Step by Step Early Chinese Readers are a series of booklets, published by Cheng & Tsui, which teach beginning students Mandarin Chinese in alignment with the Common Core Standards. Asianmommy received a free copy for review.
These Chinese language readers were designed by Brigham Young University's Chinese Flagship Center. The booklets come in Simplified or Traditional Chinese versions. Inside the front cover, you'll find the English translation of the booklet. On the inside pages, you'll find colorful illustrations with Chinese characters on each page. At the end of the booklet, you'll find a glossary with the individual Chinese words, the pinyin, and their meanings. There's a companion website with audio, flashcards, a word list, and a few pages of writing practice to help non-native Chinese speakers.
Level A is for Grades K-2 and teaches basic vocabulary words in themes including family, hygiene, nutrition, activity, plants, school, water, community, time, and math. There's one short sentence written in Chinese characters per page, 8 pages per booklet, with 33 booklets in total. You'll learn 8-12 new vocabulary words in each booklet, over 300 in all.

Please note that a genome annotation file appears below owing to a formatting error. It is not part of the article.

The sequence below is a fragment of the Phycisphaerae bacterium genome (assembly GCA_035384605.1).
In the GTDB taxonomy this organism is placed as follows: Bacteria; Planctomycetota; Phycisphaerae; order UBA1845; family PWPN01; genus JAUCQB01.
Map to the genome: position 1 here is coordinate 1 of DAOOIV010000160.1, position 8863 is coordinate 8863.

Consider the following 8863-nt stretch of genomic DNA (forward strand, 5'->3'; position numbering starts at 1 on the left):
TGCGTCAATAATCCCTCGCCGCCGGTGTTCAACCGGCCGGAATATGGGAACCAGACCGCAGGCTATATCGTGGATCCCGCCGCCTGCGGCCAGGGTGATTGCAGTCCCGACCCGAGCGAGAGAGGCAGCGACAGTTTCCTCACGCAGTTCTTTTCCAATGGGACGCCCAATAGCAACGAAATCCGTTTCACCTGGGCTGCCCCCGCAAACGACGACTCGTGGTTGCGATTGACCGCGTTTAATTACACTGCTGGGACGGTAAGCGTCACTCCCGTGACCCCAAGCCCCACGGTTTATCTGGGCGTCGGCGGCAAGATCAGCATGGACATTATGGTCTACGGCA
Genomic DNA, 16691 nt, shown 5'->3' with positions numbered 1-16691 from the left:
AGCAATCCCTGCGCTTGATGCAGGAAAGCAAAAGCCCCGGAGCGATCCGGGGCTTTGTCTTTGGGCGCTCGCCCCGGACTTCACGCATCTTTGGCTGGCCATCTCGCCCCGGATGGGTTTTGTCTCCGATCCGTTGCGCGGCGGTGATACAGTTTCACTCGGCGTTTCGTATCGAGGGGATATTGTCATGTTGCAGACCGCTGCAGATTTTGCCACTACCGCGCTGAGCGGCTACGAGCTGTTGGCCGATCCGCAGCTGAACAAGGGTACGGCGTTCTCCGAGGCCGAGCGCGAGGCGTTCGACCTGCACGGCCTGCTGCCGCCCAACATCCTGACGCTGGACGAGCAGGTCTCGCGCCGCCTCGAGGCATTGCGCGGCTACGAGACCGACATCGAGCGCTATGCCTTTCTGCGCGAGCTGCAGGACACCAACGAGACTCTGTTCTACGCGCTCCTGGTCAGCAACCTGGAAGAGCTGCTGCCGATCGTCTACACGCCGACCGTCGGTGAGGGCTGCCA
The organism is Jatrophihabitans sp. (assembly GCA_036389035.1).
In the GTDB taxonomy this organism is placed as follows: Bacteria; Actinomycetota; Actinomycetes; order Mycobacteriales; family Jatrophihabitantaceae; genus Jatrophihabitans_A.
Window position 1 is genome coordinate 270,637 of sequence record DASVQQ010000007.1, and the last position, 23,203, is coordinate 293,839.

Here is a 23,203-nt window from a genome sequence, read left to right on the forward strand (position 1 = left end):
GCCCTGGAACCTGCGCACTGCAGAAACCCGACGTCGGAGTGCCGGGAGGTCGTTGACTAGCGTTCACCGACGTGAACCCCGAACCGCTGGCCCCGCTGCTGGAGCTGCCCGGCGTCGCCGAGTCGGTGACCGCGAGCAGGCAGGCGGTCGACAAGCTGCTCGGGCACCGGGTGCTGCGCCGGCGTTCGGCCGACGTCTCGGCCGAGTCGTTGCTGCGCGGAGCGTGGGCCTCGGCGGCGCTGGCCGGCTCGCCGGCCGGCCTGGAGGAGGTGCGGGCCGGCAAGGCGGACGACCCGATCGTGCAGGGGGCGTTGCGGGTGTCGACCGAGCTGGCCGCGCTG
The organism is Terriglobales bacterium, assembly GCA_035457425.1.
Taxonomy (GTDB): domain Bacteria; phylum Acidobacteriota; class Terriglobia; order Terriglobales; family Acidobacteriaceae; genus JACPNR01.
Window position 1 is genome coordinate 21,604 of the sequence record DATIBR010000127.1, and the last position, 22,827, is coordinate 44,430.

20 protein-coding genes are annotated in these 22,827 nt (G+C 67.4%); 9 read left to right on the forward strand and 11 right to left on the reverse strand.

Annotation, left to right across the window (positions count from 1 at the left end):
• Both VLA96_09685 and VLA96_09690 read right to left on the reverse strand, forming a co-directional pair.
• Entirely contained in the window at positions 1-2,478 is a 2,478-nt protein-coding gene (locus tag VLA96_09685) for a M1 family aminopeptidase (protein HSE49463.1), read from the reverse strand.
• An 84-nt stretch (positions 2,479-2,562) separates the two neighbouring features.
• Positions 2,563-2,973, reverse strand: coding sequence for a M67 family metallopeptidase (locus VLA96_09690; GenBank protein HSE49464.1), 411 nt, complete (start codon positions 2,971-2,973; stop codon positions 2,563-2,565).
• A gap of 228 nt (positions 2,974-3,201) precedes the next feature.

Level B is for Grades 2-3 and teaches family, hygiene, nutrition, activity, plants, geology, water, community, ecology, and math. There are 1 to 2 longer sentences per page, 8 pages per booklet, and 30 booklets in all. You can learn 12-16 new vocabulary words in each lesson, about 400 in all.
What I liked: These Level A Chinese readers start out very simply and teach useful, every day words. There's no pinyin on the pages themselves (only on the inside of the back cover), so the kids must remember the characters in order to read the booklets. They enjoy the challenge of it and are really excited about these books. I think this series is a great place to start to learn Chinese.
What could be improved: The Level B readers ramp up very quickly in difficulty, and I find myself having to go back to previous books frequently to remember how to pronounce the words. Luckily, there is a word list online which puts all of the new vocab words in one place for review, which is helpful for those of us who are not as proficient in Mandarin.